Dawn King's Foxfinder was a gem of a play which deserved a bigger audience than it got at its brief run at the Finborough in 2011. Her new play Ciphers displays many of the same intense qualities, notably an ability to generate tension and keep the audience guessing without explaining too much. But as a spy thriller it is less original in its theme, and to my mind much less rewarding.
Blanche McIntyre, who also directed Foxfinder, brings the same sharp touch to this production at the Bush theatre, whiled the set design by James Perkins is sparse and minimal. Sliding panels move across the stage, alternately revealing and hiding what is going on. Each of the four actors plays two parts, with the hardest task falling to Grainne Keenan, who plays Justine, a recruit to British intelligence, and her sister Kerry, who is trying to investigate Justine's mysterious death. Was it suicide or murder?
Structurally, the play begins with Justine's recruitment but then jumps around in short scenes, some of which are flashbacks. Keenan shifts in seconds from her role as the demure Justine to turn into the leather-jacketed, chain-smoking Kerry. The doubling works, but I found myself adrift a couple of times and not entirely sure which sister I was watching. I was also a little confused by the time shifts. King shows Justine learning her trade as an intelligence officer by manipulating a confused young Moslem into spying on his radical friends. But the disappearance of Kareem (Ronny Jhutti) is only one of the disasters awaiting this rookie MI5 officer. She also has an affair with a married artist and allows herself to be seduced in double quick time by a Russian diplomat who quickly discovers that his new Russian-speaking assistant is working for British intelligence.
There's one plot line too many here, and it's the diplomat (Bruce Alexander) who strains credulity, despite speaking many of his lines in Russian. The idea that the Russian embassy would allow MI5 to penetrate its offices in this way has no plausibility at all in the real world. Believability in the theatre is easy to create, but also easy to destroy.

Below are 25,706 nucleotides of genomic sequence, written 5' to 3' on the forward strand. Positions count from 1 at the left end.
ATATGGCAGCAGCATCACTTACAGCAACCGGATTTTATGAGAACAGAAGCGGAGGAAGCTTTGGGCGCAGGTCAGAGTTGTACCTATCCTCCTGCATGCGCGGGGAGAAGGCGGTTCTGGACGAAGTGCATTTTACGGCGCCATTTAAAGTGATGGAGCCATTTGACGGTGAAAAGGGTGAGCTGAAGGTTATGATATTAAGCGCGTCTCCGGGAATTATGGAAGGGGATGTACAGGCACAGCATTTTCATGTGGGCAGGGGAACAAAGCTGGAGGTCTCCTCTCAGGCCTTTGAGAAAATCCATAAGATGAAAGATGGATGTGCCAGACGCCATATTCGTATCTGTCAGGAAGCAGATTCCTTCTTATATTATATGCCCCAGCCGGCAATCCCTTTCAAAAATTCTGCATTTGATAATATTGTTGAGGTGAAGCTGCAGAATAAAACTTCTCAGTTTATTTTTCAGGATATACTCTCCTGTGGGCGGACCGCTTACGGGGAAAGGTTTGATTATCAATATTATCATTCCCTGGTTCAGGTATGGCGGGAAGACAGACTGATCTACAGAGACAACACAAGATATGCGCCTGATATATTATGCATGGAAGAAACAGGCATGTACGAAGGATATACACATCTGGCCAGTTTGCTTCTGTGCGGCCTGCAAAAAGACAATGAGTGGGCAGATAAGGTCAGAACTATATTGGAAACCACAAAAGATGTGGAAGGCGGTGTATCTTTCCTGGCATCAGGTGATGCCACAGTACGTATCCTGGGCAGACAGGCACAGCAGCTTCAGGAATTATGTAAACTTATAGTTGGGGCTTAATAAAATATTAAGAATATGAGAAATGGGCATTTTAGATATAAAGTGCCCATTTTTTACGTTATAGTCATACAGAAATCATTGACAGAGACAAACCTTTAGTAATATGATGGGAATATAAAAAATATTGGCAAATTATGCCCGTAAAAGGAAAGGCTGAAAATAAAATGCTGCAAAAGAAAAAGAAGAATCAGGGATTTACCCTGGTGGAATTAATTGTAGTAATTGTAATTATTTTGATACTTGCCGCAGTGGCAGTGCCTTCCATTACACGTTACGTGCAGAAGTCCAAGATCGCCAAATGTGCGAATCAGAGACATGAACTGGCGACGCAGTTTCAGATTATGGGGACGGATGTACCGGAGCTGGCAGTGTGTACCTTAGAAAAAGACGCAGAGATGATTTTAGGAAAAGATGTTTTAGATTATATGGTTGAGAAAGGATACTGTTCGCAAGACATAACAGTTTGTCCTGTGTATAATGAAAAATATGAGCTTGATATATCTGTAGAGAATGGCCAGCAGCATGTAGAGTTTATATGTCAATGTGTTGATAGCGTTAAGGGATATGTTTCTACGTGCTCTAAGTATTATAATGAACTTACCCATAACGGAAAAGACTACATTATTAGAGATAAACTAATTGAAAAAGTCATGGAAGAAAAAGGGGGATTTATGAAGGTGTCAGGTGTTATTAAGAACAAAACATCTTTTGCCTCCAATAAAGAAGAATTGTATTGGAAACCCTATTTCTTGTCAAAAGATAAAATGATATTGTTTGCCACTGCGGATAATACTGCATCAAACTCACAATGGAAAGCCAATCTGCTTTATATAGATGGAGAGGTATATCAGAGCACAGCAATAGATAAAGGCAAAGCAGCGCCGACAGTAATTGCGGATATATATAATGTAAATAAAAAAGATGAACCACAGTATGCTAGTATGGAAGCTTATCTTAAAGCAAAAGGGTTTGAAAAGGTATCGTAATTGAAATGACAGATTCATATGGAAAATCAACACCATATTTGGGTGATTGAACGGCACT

Though the acting is uniformly excellent, with Shereen Martin outstanding as in the twin roles of the cool MI5 boss Sunita and the wife of the artist with whom Justine has an affair, I just could not believe in the story, particularly not the ending. TV spy drama (which I suspect Dawn King may have spent too much time watching) has a licence to play around with far-fetched preposterous plot lines. But to spring a daft revelation on the audience (OMG she-was-working-for-North-Korea-all-along!!!) is much easier on TV because it employs the whole apparatus of gritty realism that comes with filming. Theatre is by comparison very minimalist, and relies more on characters revealing themselves in depth.
The story of Foxfinder was also preposterous, but I happily suspended my disbelief and swallowed it totally. The fact that I couldn't buy into the story of Ciphers in the same way doesn't mean that Dawn King is not a highly talented writer. But I think her choice of a spy thriller as a genre may have been a mistake.